As noted in my previous piece here, the little bubble of smug liberalism in which I live my life has recently been pierced by the realisation of just how little the sexual politics of many involved in the football industry has moved on in the last few decades. The notion that the presence of women in the game is detrimental and should be resisted was implicit in the manner of treatment dished out to the WAGs by critics of the top players. Helpfully, Luton Town’s manager Mike Newell has now made the attitude explicit by lambasting assistant referee (this is where my insistence on sticking to the term ‘linesman’ falls down) Amy Rayner’s performance in yesterday’s 3-2 home defeat at the hands of QPR.
‘She shouldn’t be here,’ Newell said after Rayner deemed that a challenge on Eyal Berkovic was not worthy of a penalty. ‘I know that sounds sexist but I am sexist.’ It’s hard to know what to write when someone says something like that. Any commentary I could offer seems somewhat redundant. ‘This is Championship football,’ he continued. ‘This is not park football, so what are women doing here? It is tokenism for the politically-correct idiots.’
Newell’s suggestion that Rayner was only awarded her position in order to include female officials in the game would be worthy of suspicion regardless of how he couched it. It might have been reasonable comment had he stated that he was sure there were women who were capable of officiating at a professional football match, but that Rayner was not one of them (although it would still be a subjective judgement depending on how well one believed she had done her job, since opinion on a referee's performance is never unanimous). But no, Newell believes it’s entirely fair to come out and use the words ‘I am sexist’ as qualification for judging how a woman has done her job. This is surely reason to dismiss his opinion immediately.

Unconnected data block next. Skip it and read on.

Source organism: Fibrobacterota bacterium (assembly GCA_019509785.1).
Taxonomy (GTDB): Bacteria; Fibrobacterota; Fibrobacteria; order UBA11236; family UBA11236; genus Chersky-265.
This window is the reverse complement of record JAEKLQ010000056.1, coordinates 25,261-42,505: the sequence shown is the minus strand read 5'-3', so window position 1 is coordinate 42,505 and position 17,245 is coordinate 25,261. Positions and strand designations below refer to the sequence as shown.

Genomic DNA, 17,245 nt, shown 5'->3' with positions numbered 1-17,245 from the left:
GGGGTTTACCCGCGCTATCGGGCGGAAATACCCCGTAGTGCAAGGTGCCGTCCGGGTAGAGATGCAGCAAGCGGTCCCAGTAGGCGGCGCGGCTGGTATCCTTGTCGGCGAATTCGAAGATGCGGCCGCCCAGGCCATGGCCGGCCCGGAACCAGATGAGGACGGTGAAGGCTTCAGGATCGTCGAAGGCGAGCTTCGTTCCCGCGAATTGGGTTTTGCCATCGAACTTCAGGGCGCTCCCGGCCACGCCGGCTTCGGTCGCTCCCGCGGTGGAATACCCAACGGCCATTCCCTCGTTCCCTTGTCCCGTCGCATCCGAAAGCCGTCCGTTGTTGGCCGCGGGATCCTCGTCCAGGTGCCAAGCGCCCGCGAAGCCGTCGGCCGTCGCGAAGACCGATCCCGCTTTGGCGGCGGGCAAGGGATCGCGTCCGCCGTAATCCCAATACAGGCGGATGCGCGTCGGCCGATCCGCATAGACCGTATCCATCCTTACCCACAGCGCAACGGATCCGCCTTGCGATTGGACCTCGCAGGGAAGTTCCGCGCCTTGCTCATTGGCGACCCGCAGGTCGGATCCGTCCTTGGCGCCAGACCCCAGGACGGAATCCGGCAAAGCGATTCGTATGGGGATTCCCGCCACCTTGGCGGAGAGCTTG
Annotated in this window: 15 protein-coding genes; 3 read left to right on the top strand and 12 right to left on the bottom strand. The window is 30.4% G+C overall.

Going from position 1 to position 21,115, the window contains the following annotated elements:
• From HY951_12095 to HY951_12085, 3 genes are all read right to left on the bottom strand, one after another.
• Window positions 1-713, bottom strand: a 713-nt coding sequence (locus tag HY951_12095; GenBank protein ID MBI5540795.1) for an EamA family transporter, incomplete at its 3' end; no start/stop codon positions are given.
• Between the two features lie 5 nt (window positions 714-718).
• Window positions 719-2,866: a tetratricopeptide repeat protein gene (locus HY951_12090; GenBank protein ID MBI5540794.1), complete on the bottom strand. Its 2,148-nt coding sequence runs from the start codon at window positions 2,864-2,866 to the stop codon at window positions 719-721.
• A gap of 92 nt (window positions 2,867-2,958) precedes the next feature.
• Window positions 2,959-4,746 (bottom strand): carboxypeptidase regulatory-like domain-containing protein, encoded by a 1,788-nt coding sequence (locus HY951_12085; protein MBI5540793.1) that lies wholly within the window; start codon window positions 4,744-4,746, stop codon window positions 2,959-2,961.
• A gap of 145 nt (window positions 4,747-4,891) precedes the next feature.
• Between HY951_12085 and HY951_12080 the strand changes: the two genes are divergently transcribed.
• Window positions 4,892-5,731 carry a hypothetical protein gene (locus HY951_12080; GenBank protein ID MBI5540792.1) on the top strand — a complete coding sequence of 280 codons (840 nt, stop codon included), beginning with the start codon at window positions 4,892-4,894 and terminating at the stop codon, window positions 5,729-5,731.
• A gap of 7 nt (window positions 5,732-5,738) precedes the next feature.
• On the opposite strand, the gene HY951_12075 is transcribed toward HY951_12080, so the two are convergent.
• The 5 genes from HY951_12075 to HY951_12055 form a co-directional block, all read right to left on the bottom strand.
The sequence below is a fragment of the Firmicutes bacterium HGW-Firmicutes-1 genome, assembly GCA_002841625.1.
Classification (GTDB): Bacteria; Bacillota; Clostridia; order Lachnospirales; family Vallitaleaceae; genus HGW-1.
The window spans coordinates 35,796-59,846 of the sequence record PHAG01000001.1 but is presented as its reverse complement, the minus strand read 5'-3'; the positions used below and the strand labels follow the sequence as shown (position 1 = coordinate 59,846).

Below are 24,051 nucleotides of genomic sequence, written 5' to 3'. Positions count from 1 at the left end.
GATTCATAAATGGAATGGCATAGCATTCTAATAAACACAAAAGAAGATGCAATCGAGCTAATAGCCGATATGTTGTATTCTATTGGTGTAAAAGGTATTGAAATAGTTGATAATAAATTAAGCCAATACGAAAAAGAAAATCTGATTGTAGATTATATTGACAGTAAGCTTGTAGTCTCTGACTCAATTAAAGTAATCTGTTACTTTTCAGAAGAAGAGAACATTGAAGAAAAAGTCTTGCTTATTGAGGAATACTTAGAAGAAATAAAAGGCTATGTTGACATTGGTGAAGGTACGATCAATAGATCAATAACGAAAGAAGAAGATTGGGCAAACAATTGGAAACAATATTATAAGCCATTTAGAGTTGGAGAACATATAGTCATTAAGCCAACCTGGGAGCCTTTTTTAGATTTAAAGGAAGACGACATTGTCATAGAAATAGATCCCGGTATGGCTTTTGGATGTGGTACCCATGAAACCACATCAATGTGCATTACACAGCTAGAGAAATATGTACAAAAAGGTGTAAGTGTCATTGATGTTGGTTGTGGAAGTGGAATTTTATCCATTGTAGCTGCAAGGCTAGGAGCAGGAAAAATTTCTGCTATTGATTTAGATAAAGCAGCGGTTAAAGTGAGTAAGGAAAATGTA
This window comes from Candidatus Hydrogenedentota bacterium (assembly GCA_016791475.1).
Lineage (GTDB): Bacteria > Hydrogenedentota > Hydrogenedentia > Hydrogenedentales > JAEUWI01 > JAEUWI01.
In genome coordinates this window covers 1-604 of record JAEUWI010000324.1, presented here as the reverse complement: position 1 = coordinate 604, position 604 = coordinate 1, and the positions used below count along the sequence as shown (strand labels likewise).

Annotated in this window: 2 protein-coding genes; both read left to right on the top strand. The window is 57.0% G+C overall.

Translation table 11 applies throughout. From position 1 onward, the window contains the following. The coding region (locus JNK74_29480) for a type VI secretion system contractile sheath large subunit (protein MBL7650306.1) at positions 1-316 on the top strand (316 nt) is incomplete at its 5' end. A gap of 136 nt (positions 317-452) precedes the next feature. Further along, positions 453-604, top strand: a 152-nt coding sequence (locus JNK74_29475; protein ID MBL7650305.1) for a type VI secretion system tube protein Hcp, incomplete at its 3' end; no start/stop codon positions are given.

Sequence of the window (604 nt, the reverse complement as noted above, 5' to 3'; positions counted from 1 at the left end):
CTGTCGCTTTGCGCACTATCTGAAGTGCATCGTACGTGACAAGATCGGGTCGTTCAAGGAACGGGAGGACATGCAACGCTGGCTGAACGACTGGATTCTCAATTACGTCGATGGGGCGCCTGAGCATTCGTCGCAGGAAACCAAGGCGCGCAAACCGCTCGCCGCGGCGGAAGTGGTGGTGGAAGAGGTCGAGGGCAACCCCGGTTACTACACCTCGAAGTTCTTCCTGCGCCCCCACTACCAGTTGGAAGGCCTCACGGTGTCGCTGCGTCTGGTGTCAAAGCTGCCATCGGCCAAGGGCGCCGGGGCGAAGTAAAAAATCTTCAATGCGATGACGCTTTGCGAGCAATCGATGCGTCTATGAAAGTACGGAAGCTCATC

What does Newell believe women lack that makes them unsuited to assistant refereeing? All you need is an understanding of the game’s rules, decent eyesight, sufficient physical fitness to run up and down the line for ninety minutes, at least one functioning arm to raise the flag with, and the ability to make decisions quickly. I have seen women demonstrate all of those attributes. Certainly my girlfriend often makes better decisions than I do. And yes, the Berkovic decision was probably a penalty, but I can see the room for doubt there – he went down pretty easily, the contact seemed minor and the keeper was looking odds-on to get the ball, so Berkovic probably decided to play for the penalty. It’s a long way from the worst refereeing decision I’ve seen this season – and it’s not as if the profession is renowned for ruthless accuracy. According to Newell, Rayner made a poor decision because she’s a woman. Assuming this to be the case (as I say, the quality of a refereeing performance is always a matter for debate), what excuse do all the other officials have?
Snooker has recently adopted female referees, and the game is generally very excited about this development. This is partly because the standard snooker refereeing garb gives a lady the aspect of someone Gertrude Stein might have tried to chat up in the 1920s, and this has a certain appeal. But the integration has also been easier because the sedate pace and gentlemanly atmosphere of snooker creates less pressure on referees and hence post-match criticism of them is rare, whereas in football the slating of the referee is background noise. Newell is just another manager lashing out after a defeat, picking up on anything he can find that vindicates his team – and letting some pretty unpleasant opinions seep out in the process. Cast your mind back to when the first black referees entered the game and ask yourself whether anyone would get away with saying ‘I know it sounds racist but I am racist.’